"There is the "gown" to begin with, made of canvas or some coarse material of the kind, painted black, caused to swell out to its proper dimensions by an enormous hoop at the waist, from which it tapers up to the neck; then the conical headpiece, answering the two-fold purpose of hat and mask, having a mixture of red and black, with a tuft of horse hair at the top. Attached to the hoop behind is a great sweeping tail and in front the "snappers" with iron teeth, and hair hanging down from it goat fashion; it is made to "snap" at the pleasure of the man inside, who holds a string in his hand, slackening which the under jaw drops with its own weight and a twick brings it up with a sharp
sound to the upper-jaw. A great part of the fun consists in the man who carries the dress running after people making as if he would snap at them, or lift the gown over their heads."
"The opinion which prevails among the more intelligent is that it is a relic of druidism, and verily it is worthy to have descended from the days of barbarism"
MAY DAY IS NOT LIKE IT WAS YEARS AGO
"On the evening of April 30th, it might be seen that the town was all astir; for strong young men from the different yards were bringing up the "maypole"; adorning it with furze erecting it and making it sure with ropes, for the great events of the night. May morning comes, and at a given hour in the forenoon hundreds of young and old are at the windows, watching for a glimpse of the Hobby Horse. The eye of expectation was turned towards the Public House at the bottom of the central street. Here he comes! Crowds outside saluting him with loud cheering and firing of pistols over his head, loaded of course with powder only. There is dancing too and singing of "May Songs" Out into the country first thing, the air rending with frantic noises. Perambulating the town in the afternoon, getting up money, eating and drinking during the day, as they may. Now may be seen the special appendage of "smutting" - powder made into paste spread on the palm of the hand, then rubbed into anybody’s face, the clearer and fairer the face the greater the fun. Sometimes in place of Powder paste Lamp Black is used. The day finishes up with dancing, drunkenness, fighting &c. It is as if the Hobby Horse were Bacchus with his many worshippers."The writer obviously knew his May Day; I leave it to the reader to seek out the differences with the present day. The full text can be read in the Courtney Library at Truro Museum in the Bible Christian Magazine for 1873 (pages 309/10) or ask me for a copy.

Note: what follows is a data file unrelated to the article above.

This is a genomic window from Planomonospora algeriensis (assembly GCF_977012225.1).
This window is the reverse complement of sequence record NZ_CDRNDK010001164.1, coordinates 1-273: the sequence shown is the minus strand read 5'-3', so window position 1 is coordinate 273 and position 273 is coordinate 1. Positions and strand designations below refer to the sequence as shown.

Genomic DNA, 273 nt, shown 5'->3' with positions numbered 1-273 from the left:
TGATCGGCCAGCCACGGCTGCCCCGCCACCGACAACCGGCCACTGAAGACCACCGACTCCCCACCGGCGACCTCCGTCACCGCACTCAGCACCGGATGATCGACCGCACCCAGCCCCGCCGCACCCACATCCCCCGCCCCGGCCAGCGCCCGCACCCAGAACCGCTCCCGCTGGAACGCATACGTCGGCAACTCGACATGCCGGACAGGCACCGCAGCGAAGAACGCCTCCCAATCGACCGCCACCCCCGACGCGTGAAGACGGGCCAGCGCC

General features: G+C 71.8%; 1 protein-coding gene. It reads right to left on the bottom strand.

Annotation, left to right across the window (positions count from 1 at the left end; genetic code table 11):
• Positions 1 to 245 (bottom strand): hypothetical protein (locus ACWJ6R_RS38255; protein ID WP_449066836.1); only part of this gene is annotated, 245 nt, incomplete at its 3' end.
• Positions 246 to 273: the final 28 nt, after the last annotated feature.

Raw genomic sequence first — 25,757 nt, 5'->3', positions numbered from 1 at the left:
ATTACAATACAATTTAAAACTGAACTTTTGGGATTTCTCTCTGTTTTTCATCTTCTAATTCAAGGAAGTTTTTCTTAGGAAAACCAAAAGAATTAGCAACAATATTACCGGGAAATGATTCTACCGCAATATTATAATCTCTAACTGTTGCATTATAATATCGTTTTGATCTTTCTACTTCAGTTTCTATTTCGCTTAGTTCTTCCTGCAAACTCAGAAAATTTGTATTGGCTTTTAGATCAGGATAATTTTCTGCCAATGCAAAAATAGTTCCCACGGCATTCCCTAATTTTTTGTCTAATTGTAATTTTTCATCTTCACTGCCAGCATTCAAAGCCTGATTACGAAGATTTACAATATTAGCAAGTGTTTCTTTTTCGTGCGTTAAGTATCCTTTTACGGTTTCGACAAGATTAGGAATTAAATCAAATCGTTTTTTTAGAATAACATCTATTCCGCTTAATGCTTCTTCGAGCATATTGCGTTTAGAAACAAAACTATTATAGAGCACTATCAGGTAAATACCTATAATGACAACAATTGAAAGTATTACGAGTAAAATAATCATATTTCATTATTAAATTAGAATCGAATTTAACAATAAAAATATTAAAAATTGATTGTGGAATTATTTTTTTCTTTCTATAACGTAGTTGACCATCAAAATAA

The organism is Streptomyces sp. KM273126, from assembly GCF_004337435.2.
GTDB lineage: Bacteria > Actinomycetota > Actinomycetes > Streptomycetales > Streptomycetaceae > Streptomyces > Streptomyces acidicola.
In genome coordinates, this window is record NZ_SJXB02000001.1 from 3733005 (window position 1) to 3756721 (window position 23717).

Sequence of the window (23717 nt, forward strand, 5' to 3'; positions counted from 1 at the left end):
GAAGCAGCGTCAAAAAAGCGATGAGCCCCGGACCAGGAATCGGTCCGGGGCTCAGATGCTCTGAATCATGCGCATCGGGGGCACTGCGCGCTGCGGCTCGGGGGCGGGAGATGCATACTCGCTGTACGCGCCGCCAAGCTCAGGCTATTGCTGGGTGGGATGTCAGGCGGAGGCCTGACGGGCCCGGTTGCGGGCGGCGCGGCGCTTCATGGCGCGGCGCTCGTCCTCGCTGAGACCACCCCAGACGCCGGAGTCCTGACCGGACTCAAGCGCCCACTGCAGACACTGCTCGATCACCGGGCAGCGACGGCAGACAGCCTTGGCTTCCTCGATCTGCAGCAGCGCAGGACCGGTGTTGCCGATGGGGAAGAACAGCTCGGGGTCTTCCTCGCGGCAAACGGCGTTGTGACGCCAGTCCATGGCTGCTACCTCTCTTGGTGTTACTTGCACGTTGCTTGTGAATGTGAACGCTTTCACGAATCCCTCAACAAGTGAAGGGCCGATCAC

APRIL 30th 1896
May Day is close upon us but very little heard as yet of the May Song. How different this from twenty years ago. In those days the strains of the old song were heard nightly from March to September. The custom of keeping up the "hobby hoss" is gradually dying out and in a few years will be little else than a recollection with old people.
The reporter’s pessimism continues in his later report, but he does end on a more positive note, I quote.
MAY 7th 1896
The "Hobby Hoss" demonstration invariably held on May Day passed off very quietly. The weather was very fair but the followers of the "Hoss" were less numerous than usual, although if reports be true the "collection" which they always devote strict attention produced a good round sum. There was very little damage to the flower gardens thanks partly to the alertness of Sgt Hugo and those under him. It is however evident that the "Hobby Hoss" demonstration is gradually dying out and will soon cease altogether. To strangers to the town the whole affair seems absurd, and one gentleman at a public meeting expressed his disapproval of it in vigorous terms; but there was not much in the conduct of those responsible for the demonstration that any person could reasonably complain of. Eighteen years earlier this enthusiasm among the local people for May Day caused the Headmaster of the Board School to record in his Log Book.
The influence of Bank Holidays has hardly reached this remote place… On the other hand May Day in Padstow when almost every other City, Town and Village is in its usual working order is a season of rejoicing amongst the lower classes of a kind beyond ridiculous.
"These words from over a hundred years ago send their own message to the present day custodians of the "Obby Oss" tradition. I’m sure our sympathetic reporter of the past along with "Boss" Harding the Headmaster for the "new" (1876) school’s first seventeen years, would be truly amazed at the way things are today.
News reports taken from copies held in the Courtney Library Truro Museum, Headmasters Log Book, Padstow School, available for inspection by appointment at County Record Office, Truro.
MAY DAY MYSTERY Extracts from the PADSTOW ECHO Issue 113 May 2000
Another May Day has arrived. Shaped by countless generations of Padstonians from time "immemorial". Where did it all come from? What is it all about? You could say "just enjoy it me ansum" and be right. Does it really matter? The important thing is to "keep er gain". Part of the magic of this day lies in the fact that after centuries of adaptation it’s origins have become obscure. This has fuelled the curiosity of locals and visitors for many years you can read about it in Donald Rawe’s excellent book "PADSTOW’S OBBY OSS" or in Ronald Hutton’s "THE STATIONS OF THE SUN" a wider drawn account of the many Calendar Customs in Britain.